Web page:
Insert one of the short 1cm rings inside the long tube, but not to deep yet, you want approximately 2cm between top of the CCD and the lens of your binoculars.
Power up and connect the CCD module to a monitor or tv. Insert the CCD module and press it against the ring. Aim at something outside. Make sure upfront that the binoculars are in focus with the object you are taking into view.
If you're lucky, you'll see a bright spot somewhere in the screen. adjust the screws until the bright spot is in the middle, then take out the module, push the PVC ring inside the tube a few mm further.
Insert the module again, The spot should be larger, an might be a bit of center. Center again and repeat, until you have a complete bright image.

At that point the distance from the CCD to the binoculars is optimal. Take it out, put some silicone adhesive on the edge of the perfboard and insert. Then insert the second ring. Done.

Now go film something interesting and don't forget to rate!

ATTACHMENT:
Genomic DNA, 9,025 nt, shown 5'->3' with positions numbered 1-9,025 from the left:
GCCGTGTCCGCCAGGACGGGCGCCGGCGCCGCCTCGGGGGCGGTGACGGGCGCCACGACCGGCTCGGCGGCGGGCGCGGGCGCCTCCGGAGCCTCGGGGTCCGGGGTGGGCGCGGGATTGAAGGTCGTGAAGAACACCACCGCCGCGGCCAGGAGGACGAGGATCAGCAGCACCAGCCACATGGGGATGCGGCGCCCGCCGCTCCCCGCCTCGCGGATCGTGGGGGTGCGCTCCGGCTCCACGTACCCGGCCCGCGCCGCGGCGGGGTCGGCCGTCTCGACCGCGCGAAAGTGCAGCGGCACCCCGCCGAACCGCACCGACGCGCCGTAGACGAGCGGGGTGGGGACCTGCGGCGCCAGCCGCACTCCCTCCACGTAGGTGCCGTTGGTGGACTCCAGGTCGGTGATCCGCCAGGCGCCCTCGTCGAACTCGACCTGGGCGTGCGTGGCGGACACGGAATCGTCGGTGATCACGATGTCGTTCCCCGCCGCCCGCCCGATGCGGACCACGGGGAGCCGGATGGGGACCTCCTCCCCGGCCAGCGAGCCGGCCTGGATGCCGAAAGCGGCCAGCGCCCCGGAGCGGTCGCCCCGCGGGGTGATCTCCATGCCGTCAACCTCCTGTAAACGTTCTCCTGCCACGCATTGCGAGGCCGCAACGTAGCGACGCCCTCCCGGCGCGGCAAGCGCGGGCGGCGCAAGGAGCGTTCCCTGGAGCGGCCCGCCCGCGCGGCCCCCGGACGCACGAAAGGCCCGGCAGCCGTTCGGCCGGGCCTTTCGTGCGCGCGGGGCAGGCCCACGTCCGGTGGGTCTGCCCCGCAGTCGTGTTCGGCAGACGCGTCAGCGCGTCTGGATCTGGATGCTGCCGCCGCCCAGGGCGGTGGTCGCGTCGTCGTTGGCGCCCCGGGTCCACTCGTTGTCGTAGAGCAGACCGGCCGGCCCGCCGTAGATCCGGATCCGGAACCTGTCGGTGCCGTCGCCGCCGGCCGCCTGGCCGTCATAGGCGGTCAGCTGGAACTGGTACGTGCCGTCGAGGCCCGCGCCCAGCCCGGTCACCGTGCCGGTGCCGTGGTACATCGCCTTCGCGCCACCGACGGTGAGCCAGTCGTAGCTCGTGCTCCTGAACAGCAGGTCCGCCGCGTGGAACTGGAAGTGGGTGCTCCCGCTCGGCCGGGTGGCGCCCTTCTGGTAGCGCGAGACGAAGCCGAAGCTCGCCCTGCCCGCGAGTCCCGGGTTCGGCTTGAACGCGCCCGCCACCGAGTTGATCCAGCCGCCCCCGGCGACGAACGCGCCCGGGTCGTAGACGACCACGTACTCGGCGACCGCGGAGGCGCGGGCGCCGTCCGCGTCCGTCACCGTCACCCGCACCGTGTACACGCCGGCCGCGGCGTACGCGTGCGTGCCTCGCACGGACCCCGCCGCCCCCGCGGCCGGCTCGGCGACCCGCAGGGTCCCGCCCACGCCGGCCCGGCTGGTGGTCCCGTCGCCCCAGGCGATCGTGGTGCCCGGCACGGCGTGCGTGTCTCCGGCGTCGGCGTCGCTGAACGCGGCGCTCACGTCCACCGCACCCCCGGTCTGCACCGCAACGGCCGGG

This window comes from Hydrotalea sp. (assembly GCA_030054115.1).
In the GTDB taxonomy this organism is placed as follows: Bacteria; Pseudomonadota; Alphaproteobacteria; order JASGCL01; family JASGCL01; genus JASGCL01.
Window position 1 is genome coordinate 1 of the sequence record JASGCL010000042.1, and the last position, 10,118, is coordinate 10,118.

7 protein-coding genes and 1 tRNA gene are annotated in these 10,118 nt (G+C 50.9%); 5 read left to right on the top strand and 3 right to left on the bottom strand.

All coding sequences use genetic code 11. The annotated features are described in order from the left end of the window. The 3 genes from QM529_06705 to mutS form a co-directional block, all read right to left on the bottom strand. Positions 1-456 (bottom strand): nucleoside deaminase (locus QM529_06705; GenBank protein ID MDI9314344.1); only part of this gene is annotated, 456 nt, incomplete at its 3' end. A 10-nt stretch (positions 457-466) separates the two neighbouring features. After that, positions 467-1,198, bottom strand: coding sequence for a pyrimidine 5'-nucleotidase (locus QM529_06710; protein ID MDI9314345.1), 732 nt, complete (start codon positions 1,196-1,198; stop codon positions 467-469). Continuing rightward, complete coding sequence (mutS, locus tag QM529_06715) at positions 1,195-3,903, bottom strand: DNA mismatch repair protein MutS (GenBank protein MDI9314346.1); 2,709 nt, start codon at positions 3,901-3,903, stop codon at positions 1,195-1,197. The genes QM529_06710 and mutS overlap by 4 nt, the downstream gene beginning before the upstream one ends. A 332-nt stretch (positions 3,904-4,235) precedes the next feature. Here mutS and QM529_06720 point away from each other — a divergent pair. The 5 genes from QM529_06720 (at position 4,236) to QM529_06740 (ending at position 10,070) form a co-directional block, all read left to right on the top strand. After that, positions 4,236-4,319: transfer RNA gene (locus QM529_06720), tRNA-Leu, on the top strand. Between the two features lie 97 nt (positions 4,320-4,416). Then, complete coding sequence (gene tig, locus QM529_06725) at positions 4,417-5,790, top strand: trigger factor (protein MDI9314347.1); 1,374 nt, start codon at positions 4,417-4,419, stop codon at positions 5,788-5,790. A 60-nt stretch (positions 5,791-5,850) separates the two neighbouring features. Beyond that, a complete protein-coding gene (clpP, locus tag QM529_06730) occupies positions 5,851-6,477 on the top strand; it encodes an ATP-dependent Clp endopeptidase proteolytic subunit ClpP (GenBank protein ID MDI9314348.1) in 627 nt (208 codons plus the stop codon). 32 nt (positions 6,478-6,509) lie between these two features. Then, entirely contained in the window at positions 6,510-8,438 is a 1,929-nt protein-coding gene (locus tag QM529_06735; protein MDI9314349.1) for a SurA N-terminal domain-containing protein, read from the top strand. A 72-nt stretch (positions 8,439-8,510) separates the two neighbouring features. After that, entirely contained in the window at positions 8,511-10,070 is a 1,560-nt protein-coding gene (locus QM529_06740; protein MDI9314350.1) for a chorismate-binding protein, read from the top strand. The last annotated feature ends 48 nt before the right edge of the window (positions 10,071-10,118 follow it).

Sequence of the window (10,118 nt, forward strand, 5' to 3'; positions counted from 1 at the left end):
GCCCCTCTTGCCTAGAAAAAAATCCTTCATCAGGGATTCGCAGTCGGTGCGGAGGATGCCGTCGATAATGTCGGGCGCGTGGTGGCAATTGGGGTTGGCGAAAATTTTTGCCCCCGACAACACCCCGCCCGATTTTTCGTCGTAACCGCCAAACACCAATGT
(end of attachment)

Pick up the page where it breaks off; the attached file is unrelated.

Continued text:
I did this with a telescope not to long ago, it might be an instructable soon...
Hey, post some images! Is that a color CCD?
It is color, and the lens is zoomed in all the way (to act like the eyepiece that magnifies it for the human eye). It has great color too, looking at stars the blues come out really well, greens and reds are solid too. Its really easy to focus, so the result is always really pleasing! Here are some more photos, some might be blurry because I had to hold the camera with one hand while positioning the... other camera ~P.S. to mount it I used a little piece of rubber that I glued onto the camera and then inserted it into the focusing tube and tightened it down with the eyepiece set screw.
This is a great basic tutorial for putting video in nearly any optical device from binoculars to microscopes and on to more unusual things like interferometers and spectroscopes -- would be very useful in school demonstrations and the like too.